All’s well that ends well. Hezekiah Lighthouse married the Widow Partridge, and set young Rufus up in business. As a father the spirited Cicely yielded him the respect and affection he deserved.
She made but one stipulation. On the marriage morn she whispered the earnest entreaty: “Mother, don’t let him call me Cicely Ann!”
A Summer Daisy
“Heighho!” yawned Carroll Hamilton, picking up his long legs from the grass, “this is not making hay while the sun shines,” and he proceeded leisurely to place a camp stool in position, erect an easel, and spread out sketching materials.
A few bold, rapid strokes transferred a pretty bit of rural landscape to the canvas, and this much gained, the amateur artist lit a fine Havana and lazily drifted off again into reverie. His thoughts were not of a pleasant nature. Why couldn’t a man do as he liked in this world? Here the particular man in his mind—to-wit his own agreeable self, had devoted his twenty-four years to acquiring sundry dazzling accomplishments, zonly to have his interest in life dampened by a matrimonial scheme, hatched long ago in the fertile brains of his own parents and the parents of his prospective dulcinea in conspiracy.
Yes, a regular wet blanket had awaited his return from Italia’s classic shores. What an insufferable bore to be pledged, promised, all but tied to an unknown female whose only merit, he wilfully wagered, lay in her invincible ground rents.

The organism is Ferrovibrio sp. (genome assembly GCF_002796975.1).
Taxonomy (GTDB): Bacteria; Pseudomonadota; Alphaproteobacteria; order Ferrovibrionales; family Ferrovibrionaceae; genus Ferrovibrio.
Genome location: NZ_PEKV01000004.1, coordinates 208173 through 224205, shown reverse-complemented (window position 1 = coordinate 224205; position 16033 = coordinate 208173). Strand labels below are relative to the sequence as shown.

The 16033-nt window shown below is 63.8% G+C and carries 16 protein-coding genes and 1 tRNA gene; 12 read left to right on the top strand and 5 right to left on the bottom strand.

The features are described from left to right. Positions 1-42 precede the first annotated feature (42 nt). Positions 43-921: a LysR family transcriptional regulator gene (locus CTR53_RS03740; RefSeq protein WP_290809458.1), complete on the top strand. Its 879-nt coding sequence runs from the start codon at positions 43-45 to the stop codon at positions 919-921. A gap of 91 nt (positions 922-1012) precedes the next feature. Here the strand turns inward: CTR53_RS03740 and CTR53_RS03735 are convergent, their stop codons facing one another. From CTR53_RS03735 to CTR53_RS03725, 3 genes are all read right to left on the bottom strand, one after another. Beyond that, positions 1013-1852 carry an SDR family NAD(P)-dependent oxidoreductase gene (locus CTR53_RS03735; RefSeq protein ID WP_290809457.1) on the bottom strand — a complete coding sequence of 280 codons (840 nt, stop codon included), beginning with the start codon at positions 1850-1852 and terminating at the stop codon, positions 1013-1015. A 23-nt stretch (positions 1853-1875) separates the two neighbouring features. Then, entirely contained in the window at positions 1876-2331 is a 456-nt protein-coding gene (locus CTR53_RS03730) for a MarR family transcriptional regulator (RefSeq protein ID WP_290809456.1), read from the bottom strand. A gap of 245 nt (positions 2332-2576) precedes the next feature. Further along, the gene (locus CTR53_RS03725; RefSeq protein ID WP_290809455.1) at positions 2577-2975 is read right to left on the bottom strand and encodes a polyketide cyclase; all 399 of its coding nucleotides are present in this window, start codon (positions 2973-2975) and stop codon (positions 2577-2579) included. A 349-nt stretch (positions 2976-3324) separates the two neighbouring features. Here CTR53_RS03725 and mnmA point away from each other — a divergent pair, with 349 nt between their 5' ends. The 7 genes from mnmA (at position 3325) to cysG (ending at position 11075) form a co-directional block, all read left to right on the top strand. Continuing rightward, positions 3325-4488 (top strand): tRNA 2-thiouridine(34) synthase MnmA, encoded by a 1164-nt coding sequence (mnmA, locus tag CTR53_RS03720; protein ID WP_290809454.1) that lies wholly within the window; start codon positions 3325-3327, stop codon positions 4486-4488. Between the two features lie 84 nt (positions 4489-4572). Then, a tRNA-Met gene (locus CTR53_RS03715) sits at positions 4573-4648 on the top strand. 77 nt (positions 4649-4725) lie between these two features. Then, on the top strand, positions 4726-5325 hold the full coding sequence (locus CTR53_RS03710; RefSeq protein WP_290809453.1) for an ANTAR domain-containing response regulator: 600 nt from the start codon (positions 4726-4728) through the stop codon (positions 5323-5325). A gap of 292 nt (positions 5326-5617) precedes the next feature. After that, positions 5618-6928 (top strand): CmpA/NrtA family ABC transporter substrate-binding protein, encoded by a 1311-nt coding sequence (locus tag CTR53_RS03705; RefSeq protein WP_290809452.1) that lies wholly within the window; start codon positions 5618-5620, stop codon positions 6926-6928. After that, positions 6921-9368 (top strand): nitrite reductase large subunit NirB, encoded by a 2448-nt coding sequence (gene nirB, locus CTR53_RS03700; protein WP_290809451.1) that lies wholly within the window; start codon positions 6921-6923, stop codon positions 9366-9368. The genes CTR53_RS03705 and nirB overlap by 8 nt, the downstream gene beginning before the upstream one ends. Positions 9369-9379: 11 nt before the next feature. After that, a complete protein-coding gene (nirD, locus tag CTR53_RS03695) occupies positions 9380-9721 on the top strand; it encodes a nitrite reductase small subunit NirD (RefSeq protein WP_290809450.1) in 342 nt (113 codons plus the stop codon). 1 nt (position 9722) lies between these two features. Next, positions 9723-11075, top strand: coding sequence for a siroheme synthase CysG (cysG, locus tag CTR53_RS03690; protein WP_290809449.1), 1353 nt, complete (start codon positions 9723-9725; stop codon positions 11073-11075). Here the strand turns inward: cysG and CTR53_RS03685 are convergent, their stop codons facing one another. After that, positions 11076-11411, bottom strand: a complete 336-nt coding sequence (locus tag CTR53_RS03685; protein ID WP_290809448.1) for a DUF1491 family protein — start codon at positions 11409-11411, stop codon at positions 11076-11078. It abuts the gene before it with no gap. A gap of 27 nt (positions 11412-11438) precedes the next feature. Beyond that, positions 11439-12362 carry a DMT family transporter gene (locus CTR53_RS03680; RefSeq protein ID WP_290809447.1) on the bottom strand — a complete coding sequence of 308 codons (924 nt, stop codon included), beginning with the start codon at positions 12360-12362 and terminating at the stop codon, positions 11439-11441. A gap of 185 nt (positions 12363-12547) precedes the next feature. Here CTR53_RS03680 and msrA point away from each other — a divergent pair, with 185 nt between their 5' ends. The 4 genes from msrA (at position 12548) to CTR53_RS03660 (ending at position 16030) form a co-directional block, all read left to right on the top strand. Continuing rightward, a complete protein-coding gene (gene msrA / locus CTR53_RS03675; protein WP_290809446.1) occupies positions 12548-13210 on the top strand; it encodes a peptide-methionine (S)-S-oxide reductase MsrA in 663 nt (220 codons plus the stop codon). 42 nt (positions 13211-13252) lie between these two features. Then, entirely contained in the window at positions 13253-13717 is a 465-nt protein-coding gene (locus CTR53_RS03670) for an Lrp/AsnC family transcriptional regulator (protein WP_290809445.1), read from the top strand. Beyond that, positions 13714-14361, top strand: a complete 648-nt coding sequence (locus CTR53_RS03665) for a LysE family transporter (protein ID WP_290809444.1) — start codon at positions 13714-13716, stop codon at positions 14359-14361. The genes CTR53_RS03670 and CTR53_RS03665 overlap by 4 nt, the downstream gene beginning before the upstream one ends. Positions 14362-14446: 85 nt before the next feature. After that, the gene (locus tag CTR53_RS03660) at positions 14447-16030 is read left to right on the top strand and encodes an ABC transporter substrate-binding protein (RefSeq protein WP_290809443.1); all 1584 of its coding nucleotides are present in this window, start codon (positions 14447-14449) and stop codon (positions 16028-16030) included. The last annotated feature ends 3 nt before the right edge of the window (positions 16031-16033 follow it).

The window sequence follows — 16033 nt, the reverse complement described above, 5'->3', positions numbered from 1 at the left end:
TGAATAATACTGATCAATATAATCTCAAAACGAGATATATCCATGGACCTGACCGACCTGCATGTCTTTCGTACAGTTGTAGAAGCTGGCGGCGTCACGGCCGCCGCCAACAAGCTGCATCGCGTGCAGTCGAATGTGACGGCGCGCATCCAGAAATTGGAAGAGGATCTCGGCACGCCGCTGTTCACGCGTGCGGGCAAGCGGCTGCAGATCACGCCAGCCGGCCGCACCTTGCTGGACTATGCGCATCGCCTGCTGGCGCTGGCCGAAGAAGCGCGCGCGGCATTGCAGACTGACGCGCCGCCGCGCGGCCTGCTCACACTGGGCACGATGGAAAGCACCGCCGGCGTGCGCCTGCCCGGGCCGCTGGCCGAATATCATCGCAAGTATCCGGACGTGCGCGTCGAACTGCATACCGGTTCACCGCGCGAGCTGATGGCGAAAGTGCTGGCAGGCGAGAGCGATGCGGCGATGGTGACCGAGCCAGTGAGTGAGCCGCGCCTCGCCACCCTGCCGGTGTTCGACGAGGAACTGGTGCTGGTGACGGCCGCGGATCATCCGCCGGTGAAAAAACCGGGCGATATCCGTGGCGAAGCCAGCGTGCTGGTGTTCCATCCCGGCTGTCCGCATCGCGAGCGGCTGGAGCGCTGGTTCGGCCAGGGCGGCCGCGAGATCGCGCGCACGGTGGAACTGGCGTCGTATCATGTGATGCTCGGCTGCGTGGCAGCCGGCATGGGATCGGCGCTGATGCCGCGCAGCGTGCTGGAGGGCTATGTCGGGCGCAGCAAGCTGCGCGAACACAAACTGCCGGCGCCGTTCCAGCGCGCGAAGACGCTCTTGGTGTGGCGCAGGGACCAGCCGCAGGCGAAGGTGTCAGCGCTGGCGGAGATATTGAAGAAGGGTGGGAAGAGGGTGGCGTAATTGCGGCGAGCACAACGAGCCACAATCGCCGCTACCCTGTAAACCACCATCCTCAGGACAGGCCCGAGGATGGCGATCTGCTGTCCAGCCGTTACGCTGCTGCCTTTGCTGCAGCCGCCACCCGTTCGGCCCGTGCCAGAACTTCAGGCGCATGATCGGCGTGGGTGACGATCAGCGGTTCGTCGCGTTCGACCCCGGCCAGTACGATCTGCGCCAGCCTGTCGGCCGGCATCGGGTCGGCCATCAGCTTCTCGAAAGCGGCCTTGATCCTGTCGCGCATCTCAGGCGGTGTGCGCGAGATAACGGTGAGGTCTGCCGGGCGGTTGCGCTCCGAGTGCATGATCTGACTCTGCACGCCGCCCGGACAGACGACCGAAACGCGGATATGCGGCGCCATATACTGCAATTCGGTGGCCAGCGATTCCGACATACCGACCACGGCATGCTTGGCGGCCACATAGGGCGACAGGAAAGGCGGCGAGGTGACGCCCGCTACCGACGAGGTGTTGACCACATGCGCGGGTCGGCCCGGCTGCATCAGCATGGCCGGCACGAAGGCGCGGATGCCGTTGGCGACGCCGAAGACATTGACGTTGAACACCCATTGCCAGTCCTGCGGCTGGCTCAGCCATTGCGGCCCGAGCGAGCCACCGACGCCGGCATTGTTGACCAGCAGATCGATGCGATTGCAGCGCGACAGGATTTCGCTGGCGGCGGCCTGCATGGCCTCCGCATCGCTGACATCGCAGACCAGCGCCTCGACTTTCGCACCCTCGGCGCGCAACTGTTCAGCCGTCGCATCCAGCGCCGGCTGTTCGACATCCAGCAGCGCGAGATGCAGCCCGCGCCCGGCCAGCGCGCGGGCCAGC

“Why, my son,” his doting mother said, “think of it—two hundred thousand dollars in her own right, and all yours for the asking.”
He did think of it; and he vowed in his own mind to do something—anything; run away, commit suicide, before he would join himself for life to any girl he had never seen, especially old Thornton’s daughter, who seemed so willing to jump at him. Not he. In vain they urged him to cultivate the fair damsel. Not till he had braced his nerves with country air, he said. This tonic secured, he graciously consented to be introduced, but would reserve the ratification of the wedding treaty till later.
What’s the use in having fathers and mothers, anyhow? They only plague the life out of one. They don’t ever think of letting a fellow alone once in a while. They—
What other heinousness they would be guilty of would never be shaped into thought, for at this moment down came a dainty little slipper, with a dainty little rosette, from the tree above, plump on to his sketch, and a violent start and a glance upward revealed a bewildering little pink-stockinged foot, which was the daintiest of all.
The abrupt spring to his feet brought down the camp stool, cigar, easel and all, but not the foot, for the rest of the apparition was caught and hidden by the clustering young shoots of the apple tree.